Weekend Box Office Report: March 21-23 2014


BOX OFFICE REPORT March 21-23, 2014(estimates from BoxOfficeMojo.com)

TOP 51. Divergent ($56.0 million)2. Muppets Most Wanted ($16.5 million)3. Mr. Peabody & Sherman ($11.7 million)4. 300: Rise of an Empire ($8.6 million)5. God's Not Dead ($8.5 million)

Divergent debuted well, but nowhere near enough to make a huge distinction. $56 million is surely nothing to scoff at, especially for a March release, and better than a lot of other adaptations of Young Adult novels, but that's less than what the first Hunger Games movie made in its second weekend. The sequels are already in production, so those aren't in jeopardy, but this isn't the monster hit Lionsgate was hoping for. 

Muppets Most Wanted clearly wasn't wanted by many, as it debuted with a weak $16.5 million.That's a shame because it's a joyful, family-friendly musical. It only cost $50 million, so it's likely to finish in the black for Disney, but again, this has got to be a disappointment for them. And for me. I love the Muppets and they deserve better.

Finally, on the sort-of-surprising front: God's Not Dead, another one of those poorly made films that cater exclusively to Christians, debuted with $8.5 million, far above its minuscule budget. That's not as big as Son of God, but in line with dreck like Fireproof and Courageous. Again, this proves that there's a big market outside of teenage boys, one that Hollywood continues to ignore.  

Outside the top 5: - This Weekend's Indie Champ: Jodorowsky's Dune, a documentary about the sci-fi classic that almost was, earned $12,233 on each of its three screens.

- Temporarily, all is right in the world, since the latest Wes Anderson movie (The Grand Budapest Hotel, $12.96 million) has outgrossed the latest Tyler Perry movie (The Single Moms' Club, $12.91 million).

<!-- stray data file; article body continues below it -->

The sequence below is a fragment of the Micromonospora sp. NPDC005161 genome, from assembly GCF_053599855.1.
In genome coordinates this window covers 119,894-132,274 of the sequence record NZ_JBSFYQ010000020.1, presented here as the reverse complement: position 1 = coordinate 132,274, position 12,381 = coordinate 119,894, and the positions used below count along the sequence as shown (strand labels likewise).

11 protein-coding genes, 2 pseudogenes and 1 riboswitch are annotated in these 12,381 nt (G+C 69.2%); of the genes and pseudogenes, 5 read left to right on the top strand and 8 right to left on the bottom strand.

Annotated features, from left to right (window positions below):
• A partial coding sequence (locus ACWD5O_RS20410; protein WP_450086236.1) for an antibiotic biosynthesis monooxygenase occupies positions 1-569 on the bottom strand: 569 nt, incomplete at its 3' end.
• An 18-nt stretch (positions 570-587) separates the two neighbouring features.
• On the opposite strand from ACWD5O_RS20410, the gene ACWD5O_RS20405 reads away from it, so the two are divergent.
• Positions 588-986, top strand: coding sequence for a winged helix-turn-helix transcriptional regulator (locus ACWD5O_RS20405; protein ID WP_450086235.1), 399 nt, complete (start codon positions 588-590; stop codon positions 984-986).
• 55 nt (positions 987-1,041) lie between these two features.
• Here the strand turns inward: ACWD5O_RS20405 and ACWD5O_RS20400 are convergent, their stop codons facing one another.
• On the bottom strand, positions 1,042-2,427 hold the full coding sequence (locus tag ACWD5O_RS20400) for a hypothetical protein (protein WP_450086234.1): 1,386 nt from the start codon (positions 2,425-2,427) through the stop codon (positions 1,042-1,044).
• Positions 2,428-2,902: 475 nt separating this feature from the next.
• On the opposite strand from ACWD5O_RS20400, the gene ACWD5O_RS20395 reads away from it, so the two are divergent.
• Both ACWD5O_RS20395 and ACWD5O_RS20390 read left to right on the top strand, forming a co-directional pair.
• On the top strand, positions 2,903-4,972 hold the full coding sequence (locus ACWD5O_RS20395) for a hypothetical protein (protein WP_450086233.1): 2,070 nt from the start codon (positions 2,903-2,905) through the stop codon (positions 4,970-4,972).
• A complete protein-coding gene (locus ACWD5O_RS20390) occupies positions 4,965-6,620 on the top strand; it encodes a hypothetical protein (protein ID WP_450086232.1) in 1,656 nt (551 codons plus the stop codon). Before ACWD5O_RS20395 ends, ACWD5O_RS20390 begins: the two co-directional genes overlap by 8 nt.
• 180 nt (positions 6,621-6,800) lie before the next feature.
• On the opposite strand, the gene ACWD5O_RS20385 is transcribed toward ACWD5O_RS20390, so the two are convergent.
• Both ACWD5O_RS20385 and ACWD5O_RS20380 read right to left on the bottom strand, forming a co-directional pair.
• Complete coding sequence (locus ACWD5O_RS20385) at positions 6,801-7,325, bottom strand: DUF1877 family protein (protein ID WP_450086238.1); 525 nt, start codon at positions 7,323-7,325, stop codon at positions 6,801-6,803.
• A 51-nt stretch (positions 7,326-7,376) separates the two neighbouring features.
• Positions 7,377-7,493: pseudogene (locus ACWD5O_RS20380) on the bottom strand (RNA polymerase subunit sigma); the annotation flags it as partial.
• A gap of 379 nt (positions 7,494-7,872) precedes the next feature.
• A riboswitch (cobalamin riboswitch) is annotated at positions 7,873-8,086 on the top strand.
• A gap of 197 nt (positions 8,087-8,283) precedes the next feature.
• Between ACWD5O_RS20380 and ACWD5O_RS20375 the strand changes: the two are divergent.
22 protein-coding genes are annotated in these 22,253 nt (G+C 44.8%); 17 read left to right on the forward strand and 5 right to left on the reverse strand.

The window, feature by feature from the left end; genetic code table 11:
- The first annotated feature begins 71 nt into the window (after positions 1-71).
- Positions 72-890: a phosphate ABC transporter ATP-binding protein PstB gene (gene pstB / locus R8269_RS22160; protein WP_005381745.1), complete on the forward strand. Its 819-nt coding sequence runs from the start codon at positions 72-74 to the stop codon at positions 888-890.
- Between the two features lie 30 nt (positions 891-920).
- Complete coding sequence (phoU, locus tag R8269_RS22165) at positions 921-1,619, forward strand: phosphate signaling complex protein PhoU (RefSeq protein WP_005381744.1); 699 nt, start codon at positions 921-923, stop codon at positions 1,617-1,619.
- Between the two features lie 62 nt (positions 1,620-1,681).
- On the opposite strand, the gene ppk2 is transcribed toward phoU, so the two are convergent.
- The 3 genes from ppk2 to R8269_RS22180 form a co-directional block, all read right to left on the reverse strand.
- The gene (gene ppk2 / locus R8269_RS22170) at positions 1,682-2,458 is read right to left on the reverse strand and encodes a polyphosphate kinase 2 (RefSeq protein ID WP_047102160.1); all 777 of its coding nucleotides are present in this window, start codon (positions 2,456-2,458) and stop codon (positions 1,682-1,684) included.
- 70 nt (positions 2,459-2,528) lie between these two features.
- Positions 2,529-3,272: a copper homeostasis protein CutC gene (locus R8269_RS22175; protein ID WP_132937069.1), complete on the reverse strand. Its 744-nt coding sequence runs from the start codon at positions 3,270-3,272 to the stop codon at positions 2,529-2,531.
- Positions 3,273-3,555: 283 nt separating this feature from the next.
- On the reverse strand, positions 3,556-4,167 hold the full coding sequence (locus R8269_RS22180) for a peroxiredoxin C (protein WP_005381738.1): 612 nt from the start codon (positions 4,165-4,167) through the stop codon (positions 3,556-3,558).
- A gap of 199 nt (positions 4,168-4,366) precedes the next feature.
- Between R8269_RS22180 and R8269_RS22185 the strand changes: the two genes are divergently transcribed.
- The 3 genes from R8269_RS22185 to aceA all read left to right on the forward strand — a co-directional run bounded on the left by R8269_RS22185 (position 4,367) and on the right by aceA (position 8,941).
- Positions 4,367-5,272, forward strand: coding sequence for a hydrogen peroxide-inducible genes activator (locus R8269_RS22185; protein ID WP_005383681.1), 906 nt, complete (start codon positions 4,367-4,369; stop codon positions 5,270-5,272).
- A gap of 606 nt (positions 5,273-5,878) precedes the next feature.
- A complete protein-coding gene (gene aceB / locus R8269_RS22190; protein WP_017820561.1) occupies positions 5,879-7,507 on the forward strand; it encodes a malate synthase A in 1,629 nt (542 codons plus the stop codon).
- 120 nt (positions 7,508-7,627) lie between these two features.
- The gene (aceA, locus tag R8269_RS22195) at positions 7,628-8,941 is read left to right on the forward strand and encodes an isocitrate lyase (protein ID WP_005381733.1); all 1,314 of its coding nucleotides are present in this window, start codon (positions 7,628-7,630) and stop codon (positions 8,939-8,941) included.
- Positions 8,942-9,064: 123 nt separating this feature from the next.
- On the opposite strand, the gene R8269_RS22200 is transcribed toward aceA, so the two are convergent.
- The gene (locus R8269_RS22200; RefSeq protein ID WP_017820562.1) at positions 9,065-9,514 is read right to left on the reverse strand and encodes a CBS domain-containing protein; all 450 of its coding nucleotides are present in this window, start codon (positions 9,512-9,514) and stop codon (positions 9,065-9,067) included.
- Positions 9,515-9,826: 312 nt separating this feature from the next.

- From the Ouch Files: the Kurt Russell caper comedy Art of the Steal dropped 92 percent in week two, down to a mere $3,100.

Next week: Will Noah live down to its negative hype? It's opening wide, but the studio's not happy with it, a lot of Christian groups are boycotting it and it's even been banned in many Middle Eastern countries. That's a lot to overcome. I'm thinking this tidal wave of bad publicity leaves it lucky to make more than $15 million for second place. Sabotage, from the director of End of Watch, won't do quite as well, making only $10 million and further stifling Schwarzenegger's comeback.


About Kip Mooney

Kip Mooney
Like many film critics born during and after the 1980s, my hero is Roger Ebert. The man was already the best critic in the nation when he won the Pulitzer in 1975, but his indomitable spirit during and after his recent battle with cancer keeps me coming back to read not only his reviews but his insightful commentary on the everyday. But enough about a guy you know a lot about. I knew I was going to be a film critic—some would say a snob—in middle school, when I had to voraciously defend my position that The Royal Tenenbaums was only a million times better than Adam Sandler’s remake of Mr. Deeds. From then on, I would seek out Wes Anderson’s films and avoid Sandler’s like the plague. Still, I like to think of myself as a populist, and I’ll be just as likely to see the next superhero movie as the next Sundance sensation. The thing I most deplore in a movie is laziness. I’d much rather see movies with big ambitions try and fail than movies with no ambitions succeed at simply existing. I’m also a big advocate of fun-bad movies like The Room and most of Nicolas Cage’s work. In the past, I’ve written for The Dallas Morning News and the North Texas Daily, which I edited for a semester. I also contributed to Dallas-based Pegasus News, which in the circle of life, is now part of The Dallas Morning News, where I got my big break in 2007. Eventually, I’d love to write and talk about film full-time, but until that’s a viable career option, I work as an auditor for Wells Fargo. I hope to one day meet my hero, go to the Toronto International Film Festival, and compete on Jeopardy. Until then, I’m excited to share my love of film with you.

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